How can you create an efi system partition on an existng C: Drive?
Just curious if this can be done or do I need to reformat and start over?
Mobo: ASrock Z77 Exteme4
CPU: i5-3570K 4.2G
CPU Heatsink : Hyper 212 EVO
RAM: Ripjaw F3-12800CL9-4GBRL 2x4GB
GFX: MSI GTX650
PSU: Lepa 500W
SSD: PNY XLR8 240GB (C:)
SSD: OCZ Agiliity 3 240GB (refurb)
Storage: Seagate 7200.12 1TB
Storage: Seagate 7200.12 500GB
Well, the OP was done in May, and had no answer.
At least a partial answer can be found here:
HOW TO: Use the Diskpart.efi Utility to Create a GUID Partition Table Partition on a Raw Disk in Windows
To make the EFI system partition useful, the disk would need to be converted to GPT format if it is currently MBR format. If that resulting disk could be booted correctly is unknown to me, I doubt it is that simple.
An EFI system partition is just one part of a Windows OS drive that is configured for EFI booting, which is something not easily explained in a few sentences.
The ironic part of this is that MS article refers to Windows XP, and is from 2006. EFI partitions existed back with Windows XP, but it is only recently with Windows 7 and 8 that true EFI booting of the UEFI firmware on motherboards can be done. That is, now that more mother board manufactures use UEFI firmware that has the options to enable EFI booting.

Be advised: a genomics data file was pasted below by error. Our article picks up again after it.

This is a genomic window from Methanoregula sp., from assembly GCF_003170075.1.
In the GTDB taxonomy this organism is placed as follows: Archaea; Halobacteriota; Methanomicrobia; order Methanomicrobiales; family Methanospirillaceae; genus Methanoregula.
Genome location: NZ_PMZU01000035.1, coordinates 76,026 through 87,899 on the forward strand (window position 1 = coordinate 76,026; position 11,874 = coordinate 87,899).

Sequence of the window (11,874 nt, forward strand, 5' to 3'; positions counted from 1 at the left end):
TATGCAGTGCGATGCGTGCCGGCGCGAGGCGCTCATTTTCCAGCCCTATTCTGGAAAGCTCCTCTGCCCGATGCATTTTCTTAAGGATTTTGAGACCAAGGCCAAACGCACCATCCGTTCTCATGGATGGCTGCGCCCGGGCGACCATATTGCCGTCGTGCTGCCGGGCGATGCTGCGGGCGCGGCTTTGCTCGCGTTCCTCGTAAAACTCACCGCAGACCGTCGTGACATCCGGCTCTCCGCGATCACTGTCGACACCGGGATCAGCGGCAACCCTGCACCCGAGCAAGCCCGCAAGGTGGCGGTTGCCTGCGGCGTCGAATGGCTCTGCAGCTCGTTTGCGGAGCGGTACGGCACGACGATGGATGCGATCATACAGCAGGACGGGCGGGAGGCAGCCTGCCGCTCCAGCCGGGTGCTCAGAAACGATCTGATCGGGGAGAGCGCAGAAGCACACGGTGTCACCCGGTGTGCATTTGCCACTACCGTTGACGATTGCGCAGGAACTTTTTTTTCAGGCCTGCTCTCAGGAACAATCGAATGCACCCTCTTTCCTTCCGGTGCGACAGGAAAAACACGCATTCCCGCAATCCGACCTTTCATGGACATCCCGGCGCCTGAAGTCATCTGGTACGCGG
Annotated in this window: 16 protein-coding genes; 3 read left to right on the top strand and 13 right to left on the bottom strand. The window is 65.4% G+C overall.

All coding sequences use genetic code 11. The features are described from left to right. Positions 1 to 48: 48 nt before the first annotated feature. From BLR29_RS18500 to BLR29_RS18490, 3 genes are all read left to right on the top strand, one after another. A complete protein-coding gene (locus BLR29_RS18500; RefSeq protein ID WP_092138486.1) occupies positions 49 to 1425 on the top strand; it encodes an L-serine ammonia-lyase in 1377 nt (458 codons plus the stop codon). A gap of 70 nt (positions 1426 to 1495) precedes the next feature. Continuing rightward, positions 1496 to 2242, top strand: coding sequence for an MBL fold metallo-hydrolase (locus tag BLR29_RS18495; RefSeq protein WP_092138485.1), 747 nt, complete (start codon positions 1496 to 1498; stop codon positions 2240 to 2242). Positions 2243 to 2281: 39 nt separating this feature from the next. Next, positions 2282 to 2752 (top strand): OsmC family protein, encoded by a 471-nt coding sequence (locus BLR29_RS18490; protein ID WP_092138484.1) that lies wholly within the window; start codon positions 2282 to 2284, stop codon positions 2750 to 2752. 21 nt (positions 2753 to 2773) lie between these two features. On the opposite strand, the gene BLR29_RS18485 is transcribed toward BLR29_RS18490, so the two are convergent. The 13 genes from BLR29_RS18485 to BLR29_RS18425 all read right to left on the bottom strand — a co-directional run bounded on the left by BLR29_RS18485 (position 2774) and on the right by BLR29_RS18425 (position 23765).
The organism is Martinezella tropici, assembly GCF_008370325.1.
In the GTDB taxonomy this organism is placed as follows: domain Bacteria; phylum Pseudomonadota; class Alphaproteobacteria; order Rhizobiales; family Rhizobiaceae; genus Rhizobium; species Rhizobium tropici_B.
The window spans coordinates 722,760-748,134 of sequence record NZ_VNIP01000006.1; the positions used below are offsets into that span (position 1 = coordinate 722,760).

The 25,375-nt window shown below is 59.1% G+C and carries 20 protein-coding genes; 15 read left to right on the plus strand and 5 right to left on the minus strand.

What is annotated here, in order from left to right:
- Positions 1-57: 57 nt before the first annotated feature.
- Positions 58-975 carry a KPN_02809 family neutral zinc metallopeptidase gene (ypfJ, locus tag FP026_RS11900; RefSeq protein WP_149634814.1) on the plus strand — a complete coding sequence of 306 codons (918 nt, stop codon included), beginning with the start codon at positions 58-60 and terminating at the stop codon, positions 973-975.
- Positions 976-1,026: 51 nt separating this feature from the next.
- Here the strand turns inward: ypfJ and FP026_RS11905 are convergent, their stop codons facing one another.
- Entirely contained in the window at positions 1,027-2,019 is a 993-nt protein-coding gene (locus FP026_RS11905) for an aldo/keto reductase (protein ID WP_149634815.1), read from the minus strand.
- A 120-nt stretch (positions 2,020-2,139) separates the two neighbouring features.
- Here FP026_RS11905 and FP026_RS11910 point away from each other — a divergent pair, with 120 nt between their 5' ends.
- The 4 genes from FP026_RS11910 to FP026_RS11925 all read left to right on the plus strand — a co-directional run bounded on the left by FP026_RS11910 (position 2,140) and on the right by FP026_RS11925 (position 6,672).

Thanks for your reply. Now I understand that the EFI partition the original poster was referring to is when Windows 7 gives you the option to format as GPT rather than MBR. The only time I use this option is so that hard drives larger than 2.2 Tetrabytes will be fully recognized by Windows, which I think you have to have a UEFI (rather than BIOS) motherboard to utilize. Now they make special utilities so you don't need an UEFI motherboard. I'm not totally clear on all this, but it seems to me you would have to format the whole hard drive this way if you wanted it all to be recognized by Windows. I'm not sure what the other advantages to formatting as GPT are, or why you would want to format only part of a hard drive this way.
"don't let what you can't do stop you from doing what you can"
There are currently 1 users browsing this thread. (0 members and 1 guests)